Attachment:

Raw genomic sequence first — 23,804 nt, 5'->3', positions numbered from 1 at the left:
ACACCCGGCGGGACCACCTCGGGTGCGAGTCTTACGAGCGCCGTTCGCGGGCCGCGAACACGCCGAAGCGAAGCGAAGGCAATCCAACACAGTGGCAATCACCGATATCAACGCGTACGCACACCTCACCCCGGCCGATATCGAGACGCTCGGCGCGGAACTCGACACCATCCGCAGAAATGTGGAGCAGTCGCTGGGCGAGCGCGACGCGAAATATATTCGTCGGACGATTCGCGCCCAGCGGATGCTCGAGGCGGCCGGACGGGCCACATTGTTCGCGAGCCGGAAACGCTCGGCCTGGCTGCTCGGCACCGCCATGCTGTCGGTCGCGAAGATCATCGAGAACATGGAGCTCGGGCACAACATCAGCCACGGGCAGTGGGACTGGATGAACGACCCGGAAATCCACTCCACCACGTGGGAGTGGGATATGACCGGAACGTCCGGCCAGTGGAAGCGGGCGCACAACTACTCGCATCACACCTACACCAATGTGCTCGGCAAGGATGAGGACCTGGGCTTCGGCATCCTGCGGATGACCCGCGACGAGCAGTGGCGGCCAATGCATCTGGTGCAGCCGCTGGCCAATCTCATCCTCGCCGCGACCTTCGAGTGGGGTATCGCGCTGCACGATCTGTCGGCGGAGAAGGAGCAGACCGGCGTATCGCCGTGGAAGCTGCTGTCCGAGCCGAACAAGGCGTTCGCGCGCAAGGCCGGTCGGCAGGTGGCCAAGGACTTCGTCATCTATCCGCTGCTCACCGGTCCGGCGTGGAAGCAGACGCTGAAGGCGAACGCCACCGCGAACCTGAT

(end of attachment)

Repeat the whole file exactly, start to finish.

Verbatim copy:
Raw genomic sequence first — 23,804 nt, 5'->3', positions numbered from 1 at the left:
ACACCCGGCGGGACCACCTCGGGTGCGAGTCTTACGAGCGCCGTTCGCGGGCCGCGAACACGCCGAAGCGAAGCGAAGGCAATCCAACACAGTGGCAATCACCGATATCAACGCGTACGCACACCTCACCCCGGCCGATATCGAGACGCTCGGCGCGGAACTCGACACCATCCGCAGAAATGTGGAGCAGTCGCTGGGCGAGCGCGACGCGAAATATATTCGTCGGACGATTCGCGCCCAGCGGATGCTCGAGGCGGCCGGACGGGCCACATTGTTCGCGAGCCGGAAACGCTCGGCCTGGCTGCTCGGCACCGCCATGCTGTCGGTCGCGAAGATCATCGAGAACATGGAGCTCGGGCACAACATCAGCCACGGGCAGTGGGACTGGATGAACGACCCGGAAATCCACTCCACCACGTGGGAGTGGGATATGACCGGAACGTCCGGCCAGTGGAAGCGGGCGCACAACTACTCGCATCACACCTACACCAATGTGCTCGGCAAGGATGAGGACCTGGGCTTCGGCATCCTGCGGATGACCCGCGACGAGCAGTGGCGGCCAATGCATCTGGTGCAGCCGCTGGCCAATCTCATCCTCGCCGCGACCTTCGAGTGGGGTATCGCGCTGCACGATCTGTCGGCGGAGAAGGAGCAGACCGGCGTATCGCCGTGGAAGCTGCTGTCCGAGCCGAACAAGGCGTTCGCGCGCAAGGCCGGTCGGCAGGTGGCCAAGGACTTCGTCATCTATCCGCTGCTCACCGGTCCGGCGTGGAAGCAGACGCTGAAGGCGAACGCCACCGCGAACCTGAT